The 'p' format specifier is also not a standard C type, and yet it is included in struct, specifically because it is useful.
I never used it <wink>.
If you have used PostgreSQL, all strings are a variant of pascal strings. It may be the case in other databases, but I have little experience with them.
My Response: That is not the same. Nontrivial problems require multiple passes over your data with multiple calls. A simple: struct.unpack('H3G3G', st)
My problem with that use case is that I've never had it, and have never seen an app that had it. Since I've been around for decades, that triggers a suspicion that it's not a common need.
It may be domain specific.
I've only been using Python for 4 1/2 years, yet I have used such structs to build socket protocols, databases and search engines, for both class and contract. Heck, I find it useful enough that I have considered donating to the PSF just to see this feature included.
Argument: The struct module has a steep learning curve already, and this new format specifier doesn't help it.
That's another argument I haven't seen before, but bears an hallucinatory resemblance to one I made. People have wondered how to
This was one argument that Raymond has offered a few times. In the case of native alignment issues that seem to be the cause of much frustration among new struct learners, this particular format specifier doesn't much apply; it is not native.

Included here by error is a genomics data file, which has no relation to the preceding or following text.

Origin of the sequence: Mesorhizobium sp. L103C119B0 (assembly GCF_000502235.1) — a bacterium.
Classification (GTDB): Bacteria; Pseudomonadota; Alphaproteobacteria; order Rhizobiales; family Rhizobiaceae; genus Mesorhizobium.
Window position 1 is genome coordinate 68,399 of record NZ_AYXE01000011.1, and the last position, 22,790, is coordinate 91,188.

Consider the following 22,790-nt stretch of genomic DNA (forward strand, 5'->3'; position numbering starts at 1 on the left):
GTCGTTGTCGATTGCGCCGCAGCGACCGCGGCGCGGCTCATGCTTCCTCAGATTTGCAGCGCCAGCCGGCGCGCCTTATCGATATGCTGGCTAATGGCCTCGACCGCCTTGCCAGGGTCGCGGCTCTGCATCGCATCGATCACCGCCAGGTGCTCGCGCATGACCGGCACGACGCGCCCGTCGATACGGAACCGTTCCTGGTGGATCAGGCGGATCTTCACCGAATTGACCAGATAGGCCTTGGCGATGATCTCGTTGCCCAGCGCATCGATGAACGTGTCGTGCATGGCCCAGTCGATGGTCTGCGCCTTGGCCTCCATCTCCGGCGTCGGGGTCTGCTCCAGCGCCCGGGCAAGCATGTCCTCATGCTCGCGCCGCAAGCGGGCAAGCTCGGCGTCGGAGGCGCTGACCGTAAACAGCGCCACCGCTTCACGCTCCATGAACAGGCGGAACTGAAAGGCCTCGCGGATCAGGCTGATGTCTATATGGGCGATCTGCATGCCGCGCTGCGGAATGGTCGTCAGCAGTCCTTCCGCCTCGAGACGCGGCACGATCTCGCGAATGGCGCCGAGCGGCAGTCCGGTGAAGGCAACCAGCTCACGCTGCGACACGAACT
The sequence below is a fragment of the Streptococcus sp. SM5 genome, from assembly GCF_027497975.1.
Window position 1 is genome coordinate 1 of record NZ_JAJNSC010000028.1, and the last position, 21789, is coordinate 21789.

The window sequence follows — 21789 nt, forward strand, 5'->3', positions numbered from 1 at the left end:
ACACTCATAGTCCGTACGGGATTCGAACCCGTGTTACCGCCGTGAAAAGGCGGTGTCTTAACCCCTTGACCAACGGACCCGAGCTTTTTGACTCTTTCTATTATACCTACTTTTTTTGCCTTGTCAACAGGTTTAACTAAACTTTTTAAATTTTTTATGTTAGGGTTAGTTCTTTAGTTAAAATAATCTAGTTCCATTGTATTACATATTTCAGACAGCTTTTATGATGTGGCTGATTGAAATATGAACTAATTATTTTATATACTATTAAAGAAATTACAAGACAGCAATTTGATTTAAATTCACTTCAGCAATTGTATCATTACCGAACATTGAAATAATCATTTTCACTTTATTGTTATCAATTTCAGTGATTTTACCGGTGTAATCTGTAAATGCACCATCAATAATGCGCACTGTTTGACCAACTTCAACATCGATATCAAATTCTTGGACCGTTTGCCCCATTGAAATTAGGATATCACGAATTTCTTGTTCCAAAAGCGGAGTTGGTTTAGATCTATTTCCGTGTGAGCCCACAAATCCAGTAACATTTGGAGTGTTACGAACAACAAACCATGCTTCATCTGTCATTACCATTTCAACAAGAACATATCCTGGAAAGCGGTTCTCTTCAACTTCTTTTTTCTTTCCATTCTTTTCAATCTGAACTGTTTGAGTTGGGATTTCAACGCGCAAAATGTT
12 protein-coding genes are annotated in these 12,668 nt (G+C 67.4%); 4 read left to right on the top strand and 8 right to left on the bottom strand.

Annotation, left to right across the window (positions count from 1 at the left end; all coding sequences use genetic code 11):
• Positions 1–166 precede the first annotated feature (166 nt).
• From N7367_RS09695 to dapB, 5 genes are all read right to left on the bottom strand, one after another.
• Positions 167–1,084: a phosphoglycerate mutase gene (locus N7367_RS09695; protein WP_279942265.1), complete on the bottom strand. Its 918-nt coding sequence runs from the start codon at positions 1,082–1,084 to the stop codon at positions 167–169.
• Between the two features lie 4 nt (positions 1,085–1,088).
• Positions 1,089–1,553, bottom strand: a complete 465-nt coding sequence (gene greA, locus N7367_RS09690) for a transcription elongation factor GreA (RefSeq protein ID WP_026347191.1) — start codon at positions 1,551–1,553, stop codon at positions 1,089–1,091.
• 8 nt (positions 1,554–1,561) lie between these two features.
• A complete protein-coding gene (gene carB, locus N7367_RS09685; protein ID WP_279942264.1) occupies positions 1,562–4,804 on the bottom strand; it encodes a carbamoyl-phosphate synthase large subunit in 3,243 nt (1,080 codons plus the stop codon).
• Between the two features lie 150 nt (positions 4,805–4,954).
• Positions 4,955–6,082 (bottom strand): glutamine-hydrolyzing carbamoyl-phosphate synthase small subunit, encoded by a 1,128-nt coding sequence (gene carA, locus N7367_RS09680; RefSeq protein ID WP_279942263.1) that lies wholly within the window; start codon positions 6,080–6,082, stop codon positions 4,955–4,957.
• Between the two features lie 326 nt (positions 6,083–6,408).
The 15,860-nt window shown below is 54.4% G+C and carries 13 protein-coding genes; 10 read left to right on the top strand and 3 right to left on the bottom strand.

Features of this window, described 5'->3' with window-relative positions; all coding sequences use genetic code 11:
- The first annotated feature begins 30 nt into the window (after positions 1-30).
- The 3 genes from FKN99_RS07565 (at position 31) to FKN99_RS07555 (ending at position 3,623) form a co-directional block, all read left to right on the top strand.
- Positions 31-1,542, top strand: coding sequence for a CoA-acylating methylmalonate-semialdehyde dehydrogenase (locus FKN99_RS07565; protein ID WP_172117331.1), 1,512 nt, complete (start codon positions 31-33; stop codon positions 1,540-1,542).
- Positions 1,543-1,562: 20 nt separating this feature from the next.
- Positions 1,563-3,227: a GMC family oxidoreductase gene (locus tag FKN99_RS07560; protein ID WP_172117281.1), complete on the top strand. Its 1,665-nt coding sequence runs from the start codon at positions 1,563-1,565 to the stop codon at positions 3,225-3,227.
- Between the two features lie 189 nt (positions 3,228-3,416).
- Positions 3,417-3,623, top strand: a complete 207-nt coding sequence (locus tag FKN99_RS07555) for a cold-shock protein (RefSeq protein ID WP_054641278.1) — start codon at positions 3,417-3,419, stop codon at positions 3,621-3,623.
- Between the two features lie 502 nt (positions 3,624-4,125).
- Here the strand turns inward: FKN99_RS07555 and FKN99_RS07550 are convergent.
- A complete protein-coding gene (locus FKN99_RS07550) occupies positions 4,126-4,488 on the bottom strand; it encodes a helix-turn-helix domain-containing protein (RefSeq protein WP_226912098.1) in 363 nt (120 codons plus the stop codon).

binascii" would be a direct answer to their question, and one that
So there is no confusion, I agree with Raymond, Guido, and you, that the binascii function additions should occur.
Newbie confusion about how to use struct is common on c.l.py, and is especially acute among those who don't know C (just *try* to read the struct docs from the POV of someone who hasn't used C).
Good point about the docs regarding not using C. Does it make sense to include documentation regarding C structs (perhaps in an appendix) to help those who have otherwise not experienced C?
I certainly would like to see more people say they'd *use* the g and G codes in struct even if "one shot" functions in binascii were available.
<raise hand> <wink>
I'd also like to see a specific design for binascii functions. I don't think "simple" would be an accurate description of those, if they're flexible enough to handle the common use cases I know about. They'd be more like
[snip conversion operations]
Those would work great for packing and unpacking of single longs.